Furthermore, people without a thyroid rely on thyroid hormone conversions from metabolically inactive T4 into its active T3 metabolite that usually happens in the thyroid gland itself and in the peripheral tissues such as gut, spleen, brain and liver. People without a thyroid who have digestive issues and/or sluggish liver also have impaired conversion of thyroid hormones that leads to suboptimal and low levels of T3 and multiple hypothyroid symptoms.

Most women with thyroid problems who have lost their thyroids need to optimize their digestion and liver function to support the hormone conversions and add some T3 to compensate for a portion of this hormone that is not produced within the thyroid gland any more. Standard medical thyroid care does not look into these issues and offer any solution.

5. Think that all women with thyroid problems can be helped with iodine

Supplementing with iodine can help to restore thyroid function only when a genuine iodine deficiency is found and a person does not have genetic predisposition to an autoimmune thyroid disease. Testing for iodine deficiency can help to find out if you need to use iodine supplements.

In most developed countries hypothyroidism and an increase in incidence of Hashimoto’s disease are attributed to an excess of iodine rather than to iodine deficiency. Moreover, high iodine intake can worsen the Hashimoto’s by causing a flare-up and more destruction of thyroid tissue. Adding thyroid supplements or immune boosters containing high amounts of iodine is like “putting gasoline on a fire”.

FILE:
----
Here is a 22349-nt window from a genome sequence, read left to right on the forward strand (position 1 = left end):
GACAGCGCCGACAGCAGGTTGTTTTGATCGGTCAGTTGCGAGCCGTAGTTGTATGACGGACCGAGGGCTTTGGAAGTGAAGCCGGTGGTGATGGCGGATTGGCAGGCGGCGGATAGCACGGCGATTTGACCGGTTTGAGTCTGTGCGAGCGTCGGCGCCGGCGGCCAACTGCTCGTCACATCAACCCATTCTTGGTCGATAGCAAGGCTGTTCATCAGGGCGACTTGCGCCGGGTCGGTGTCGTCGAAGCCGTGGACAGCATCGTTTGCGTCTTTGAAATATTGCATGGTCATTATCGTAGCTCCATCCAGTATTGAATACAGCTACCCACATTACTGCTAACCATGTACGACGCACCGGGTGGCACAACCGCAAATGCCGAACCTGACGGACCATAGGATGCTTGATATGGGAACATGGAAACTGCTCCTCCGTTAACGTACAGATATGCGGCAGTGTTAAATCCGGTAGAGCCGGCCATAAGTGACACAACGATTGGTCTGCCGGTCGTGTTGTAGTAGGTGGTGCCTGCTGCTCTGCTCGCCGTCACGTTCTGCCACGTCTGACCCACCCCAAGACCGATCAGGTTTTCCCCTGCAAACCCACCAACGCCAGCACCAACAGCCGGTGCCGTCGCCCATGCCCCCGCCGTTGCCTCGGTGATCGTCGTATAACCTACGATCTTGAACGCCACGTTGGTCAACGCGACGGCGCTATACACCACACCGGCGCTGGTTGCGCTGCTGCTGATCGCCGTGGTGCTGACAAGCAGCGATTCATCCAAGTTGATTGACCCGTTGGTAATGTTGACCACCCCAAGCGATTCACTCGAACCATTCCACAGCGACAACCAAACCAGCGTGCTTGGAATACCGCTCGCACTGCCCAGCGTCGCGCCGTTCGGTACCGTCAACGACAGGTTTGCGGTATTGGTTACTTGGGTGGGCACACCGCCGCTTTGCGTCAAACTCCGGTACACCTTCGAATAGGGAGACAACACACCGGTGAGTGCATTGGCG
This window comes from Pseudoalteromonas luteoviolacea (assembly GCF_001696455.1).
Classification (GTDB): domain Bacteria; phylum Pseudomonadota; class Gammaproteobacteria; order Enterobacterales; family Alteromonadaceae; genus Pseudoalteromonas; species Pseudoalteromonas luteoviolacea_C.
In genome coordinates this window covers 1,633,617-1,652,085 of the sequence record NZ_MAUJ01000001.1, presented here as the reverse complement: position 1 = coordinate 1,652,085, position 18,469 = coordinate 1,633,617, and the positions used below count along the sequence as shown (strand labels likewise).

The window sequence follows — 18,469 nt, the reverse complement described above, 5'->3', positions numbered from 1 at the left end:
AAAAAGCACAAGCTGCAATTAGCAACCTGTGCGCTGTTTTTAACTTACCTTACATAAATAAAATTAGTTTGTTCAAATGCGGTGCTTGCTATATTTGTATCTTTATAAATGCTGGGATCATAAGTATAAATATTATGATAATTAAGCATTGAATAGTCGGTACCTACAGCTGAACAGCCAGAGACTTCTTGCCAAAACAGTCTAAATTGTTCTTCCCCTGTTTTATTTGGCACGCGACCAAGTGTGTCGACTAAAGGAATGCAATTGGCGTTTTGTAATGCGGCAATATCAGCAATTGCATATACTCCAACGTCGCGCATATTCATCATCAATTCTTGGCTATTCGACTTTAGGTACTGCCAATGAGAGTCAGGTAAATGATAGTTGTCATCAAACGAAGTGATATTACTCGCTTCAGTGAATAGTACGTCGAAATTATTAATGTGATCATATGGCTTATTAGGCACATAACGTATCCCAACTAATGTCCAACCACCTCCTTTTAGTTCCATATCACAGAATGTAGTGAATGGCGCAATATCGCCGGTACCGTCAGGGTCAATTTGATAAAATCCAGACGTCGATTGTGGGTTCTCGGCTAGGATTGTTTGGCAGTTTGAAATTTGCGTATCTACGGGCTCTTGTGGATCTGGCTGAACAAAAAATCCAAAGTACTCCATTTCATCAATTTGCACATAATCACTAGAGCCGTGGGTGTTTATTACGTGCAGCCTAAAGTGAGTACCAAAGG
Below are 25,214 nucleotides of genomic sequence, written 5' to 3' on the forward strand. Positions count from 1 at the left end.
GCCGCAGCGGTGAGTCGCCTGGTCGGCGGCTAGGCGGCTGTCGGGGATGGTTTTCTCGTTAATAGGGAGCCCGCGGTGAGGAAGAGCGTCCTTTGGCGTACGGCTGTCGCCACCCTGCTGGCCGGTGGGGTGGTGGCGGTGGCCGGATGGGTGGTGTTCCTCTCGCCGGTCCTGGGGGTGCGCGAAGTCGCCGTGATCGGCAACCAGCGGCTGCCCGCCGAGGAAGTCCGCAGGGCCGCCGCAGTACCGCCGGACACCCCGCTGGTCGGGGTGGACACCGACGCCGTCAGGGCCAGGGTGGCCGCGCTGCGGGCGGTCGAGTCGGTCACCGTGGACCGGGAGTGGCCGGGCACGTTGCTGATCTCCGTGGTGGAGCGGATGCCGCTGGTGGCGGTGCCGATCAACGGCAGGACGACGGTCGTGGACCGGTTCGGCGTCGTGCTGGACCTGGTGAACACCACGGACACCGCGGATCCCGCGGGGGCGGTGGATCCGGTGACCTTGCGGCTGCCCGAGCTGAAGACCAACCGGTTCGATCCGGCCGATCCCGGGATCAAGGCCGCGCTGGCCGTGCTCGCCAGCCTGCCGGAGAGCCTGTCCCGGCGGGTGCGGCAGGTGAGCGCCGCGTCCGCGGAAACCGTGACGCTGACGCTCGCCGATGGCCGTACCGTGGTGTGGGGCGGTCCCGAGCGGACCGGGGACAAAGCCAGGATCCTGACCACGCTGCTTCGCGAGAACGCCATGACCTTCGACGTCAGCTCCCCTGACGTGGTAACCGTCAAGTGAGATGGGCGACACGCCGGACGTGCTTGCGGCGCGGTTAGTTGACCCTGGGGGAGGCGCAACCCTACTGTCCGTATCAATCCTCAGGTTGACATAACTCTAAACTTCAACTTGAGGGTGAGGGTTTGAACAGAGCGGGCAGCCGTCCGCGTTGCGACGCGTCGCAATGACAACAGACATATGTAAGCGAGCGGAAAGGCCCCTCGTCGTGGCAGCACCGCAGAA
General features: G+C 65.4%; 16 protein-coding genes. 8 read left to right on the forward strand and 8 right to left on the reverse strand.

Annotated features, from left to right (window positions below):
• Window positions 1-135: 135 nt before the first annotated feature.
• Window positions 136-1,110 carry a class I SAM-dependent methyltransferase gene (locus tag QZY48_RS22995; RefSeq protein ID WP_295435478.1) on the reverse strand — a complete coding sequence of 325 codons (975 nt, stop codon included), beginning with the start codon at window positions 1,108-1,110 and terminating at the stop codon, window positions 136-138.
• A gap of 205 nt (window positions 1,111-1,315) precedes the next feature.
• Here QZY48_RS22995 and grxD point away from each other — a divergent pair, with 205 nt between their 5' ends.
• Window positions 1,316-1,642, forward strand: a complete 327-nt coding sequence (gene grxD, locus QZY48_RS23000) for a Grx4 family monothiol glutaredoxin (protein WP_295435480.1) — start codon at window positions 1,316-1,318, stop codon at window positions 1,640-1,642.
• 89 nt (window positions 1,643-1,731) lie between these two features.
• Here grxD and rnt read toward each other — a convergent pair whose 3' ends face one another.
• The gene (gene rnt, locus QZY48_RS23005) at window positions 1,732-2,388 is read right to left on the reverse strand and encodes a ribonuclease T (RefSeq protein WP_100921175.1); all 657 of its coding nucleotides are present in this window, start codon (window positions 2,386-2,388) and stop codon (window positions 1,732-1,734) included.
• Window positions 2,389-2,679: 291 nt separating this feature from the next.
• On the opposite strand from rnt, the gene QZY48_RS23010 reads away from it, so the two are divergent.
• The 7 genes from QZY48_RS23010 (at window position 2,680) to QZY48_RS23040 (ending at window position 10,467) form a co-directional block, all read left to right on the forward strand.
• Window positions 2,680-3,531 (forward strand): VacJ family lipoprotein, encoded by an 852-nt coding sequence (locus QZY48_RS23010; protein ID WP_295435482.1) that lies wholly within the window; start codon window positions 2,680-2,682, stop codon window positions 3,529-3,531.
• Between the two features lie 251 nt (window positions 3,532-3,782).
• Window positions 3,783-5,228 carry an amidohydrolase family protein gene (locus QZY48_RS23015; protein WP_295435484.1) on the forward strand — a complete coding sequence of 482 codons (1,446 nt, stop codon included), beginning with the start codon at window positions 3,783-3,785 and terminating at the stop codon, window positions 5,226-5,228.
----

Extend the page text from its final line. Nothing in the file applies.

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Why Do I Still Have Thyroid Symptoms?  When My Lab Tests Are Normal: A Revolutionary Breakthrough In Understanding Hashimoto’s Disease and Hypothyroidism by Dr.D.Kharrazian, Morgan James Publishing; 1st edition, 2010

Adrenal Fatigue Syndrome – Reclaim Your Energy and Vitality with Clinically Proven Natural Programs by Dr.M.Lam, D.Lam, Adrenal Institue Press; 1st edition, 2012

Secrets about Bioidentical Hormones to Lose Fat and Prevent Cancer, Heart Disease, Menopause, and Andropause, by Optimizing Adrenals, Thyroid, Estrogen, Progesterone, Testosterone, and Growth Hormone! by Y.L.Wright, lulu.com, 2010

American Association of Clinical Endocrinologists medical guidelines for clinical practice for the evaluation and treatment of hyperthyroidism and hypothyroidism, Endocrine Practice Vol 8 No. 6, November/December, 2002, 457

Hashimoto’s Thyroiditis Affects Symptom Load and Quality of Life Unrelated to Hypothyroidism: A Prospective Case–Control Study in Women Undergoing Thyroidectomy for Benign Goiter. Thyroid. February 2011, Vol. 21, No. 2: 161-167

About Marina Gutner, PhD

Marina Gutner, PhD, researcher, medical writer, thyroid blogger, founder and Admin of Outsmart Disease who writes about life-changing treatments for hypothyroidism, Hashimoto's thyroiditis and autoimmune disease and how to balance hormones in women